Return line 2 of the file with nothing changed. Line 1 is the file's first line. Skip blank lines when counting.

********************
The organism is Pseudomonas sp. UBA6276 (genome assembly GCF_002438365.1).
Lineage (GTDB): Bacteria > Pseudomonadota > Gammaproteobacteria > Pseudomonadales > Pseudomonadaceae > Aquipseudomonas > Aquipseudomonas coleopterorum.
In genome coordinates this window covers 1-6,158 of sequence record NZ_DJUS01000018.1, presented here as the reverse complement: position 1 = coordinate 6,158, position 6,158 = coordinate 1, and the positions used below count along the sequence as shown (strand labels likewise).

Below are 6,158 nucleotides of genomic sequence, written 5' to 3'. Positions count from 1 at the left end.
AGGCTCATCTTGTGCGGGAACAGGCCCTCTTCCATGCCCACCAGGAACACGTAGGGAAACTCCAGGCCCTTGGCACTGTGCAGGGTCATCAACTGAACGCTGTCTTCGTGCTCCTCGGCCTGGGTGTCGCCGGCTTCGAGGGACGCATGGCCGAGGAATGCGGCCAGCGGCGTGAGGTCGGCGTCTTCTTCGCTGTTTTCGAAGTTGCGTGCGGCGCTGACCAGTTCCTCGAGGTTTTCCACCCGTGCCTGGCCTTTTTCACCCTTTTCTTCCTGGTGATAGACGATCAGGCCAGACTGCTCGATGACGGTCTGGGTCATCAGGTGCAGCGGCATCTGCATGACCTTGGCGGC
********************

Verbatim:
Lineage (GTDB): Bacteria > Pseudomonadota > Gammaproteobacteria > Pseudomonadales > Pseudomonadaceae > Aquipseudomonas > Aquipseudomonas coleopterorum.